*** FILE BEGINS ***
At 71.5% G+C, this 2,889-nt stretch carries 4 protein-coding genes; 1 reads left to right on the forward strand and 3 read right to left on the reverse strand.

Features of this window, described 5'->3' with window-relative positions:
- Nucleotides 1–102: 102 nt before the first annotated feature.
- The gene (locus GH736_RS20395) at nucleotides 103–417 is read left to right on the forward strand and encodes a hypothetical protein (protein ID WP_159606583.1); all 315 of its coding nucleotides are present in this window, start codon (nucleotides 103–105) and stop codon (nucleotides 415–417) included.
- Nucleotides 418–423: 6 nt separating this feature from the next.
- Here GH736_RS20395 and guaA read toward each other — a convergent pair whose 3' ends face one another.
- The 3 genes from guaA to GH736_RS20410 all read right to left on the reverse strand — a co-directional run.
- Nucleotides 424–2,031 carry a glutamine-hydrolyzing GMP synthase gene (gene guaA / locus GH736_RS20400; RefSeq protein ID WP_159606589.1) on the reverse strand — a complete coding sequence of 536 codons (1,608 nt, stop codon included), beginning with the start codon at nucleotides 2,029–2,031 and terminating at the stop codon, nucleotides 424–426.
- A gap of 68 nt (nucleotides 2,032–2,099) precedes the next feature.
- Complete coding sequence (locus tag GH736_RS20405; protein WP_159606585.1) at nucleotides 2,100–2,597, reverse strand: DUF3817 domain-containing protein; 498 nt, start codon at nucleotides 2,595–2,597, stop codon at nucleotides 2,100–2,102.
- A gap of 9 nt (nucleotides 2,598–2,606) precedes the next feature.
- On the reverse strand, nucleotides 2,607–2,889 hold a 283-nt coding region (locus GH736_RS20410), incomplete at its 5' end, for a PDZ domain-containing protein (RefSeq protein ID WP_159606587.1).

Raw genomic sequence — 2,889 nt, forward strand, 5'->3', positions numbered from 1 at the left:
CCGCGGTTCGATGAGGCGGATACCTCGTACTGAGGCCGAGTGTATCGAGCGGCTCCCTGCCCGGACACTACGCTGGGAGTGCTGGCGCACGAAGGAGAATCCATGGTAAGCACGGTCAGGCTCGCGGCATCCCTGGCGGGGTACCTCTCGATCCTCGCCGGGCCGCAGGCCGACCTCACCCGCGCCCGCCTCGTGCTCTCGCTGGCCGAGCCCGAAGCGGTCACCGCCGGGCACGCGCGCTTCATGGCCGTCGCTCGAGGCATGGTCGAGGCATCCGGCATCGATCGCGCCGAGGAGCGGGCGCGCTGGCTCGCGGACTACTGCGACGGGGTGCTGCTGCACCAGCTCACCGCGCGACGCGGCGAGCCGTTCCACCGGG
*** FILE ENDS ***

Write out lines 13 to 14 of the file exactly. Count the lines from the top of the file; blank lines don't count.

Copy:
Raw genomic sequence — 2,889 nt, forward strand, 5'->3', positions numbered from 1 at the left:
CCGCGGTTCGATGAGGCGGATACCTCGTACTGAGGCCGAGTGTATCGAGCGGCTCCCTGCCCGGACACTACGCTGGGAGTGCTGGCGCACGAAGGAGAATCCATGGTAAGCACGGTCAGGCTCGCGGCATCCCTGGCGGGGTACCTCTCGATCCTCGCCGGGCCGCAGGCCGACCTCACCCGCGCCCGCCTCGTGCTCTCGCTGGCCGAGCCCGAAGCGGTCACCGCCGGGCACGCGCGCTTCATGGCCGTCGCTCGAGGCATGGTCGAGGCATCCGGCATCGATCGCGCCGAGGAGCGGGCGCGCTGGCTCGCGGACTACTGCGACGGGGTGCTGCTGCACCAGCTCACCGCGCGACGCGGCGAGCCGTTCCACCGGG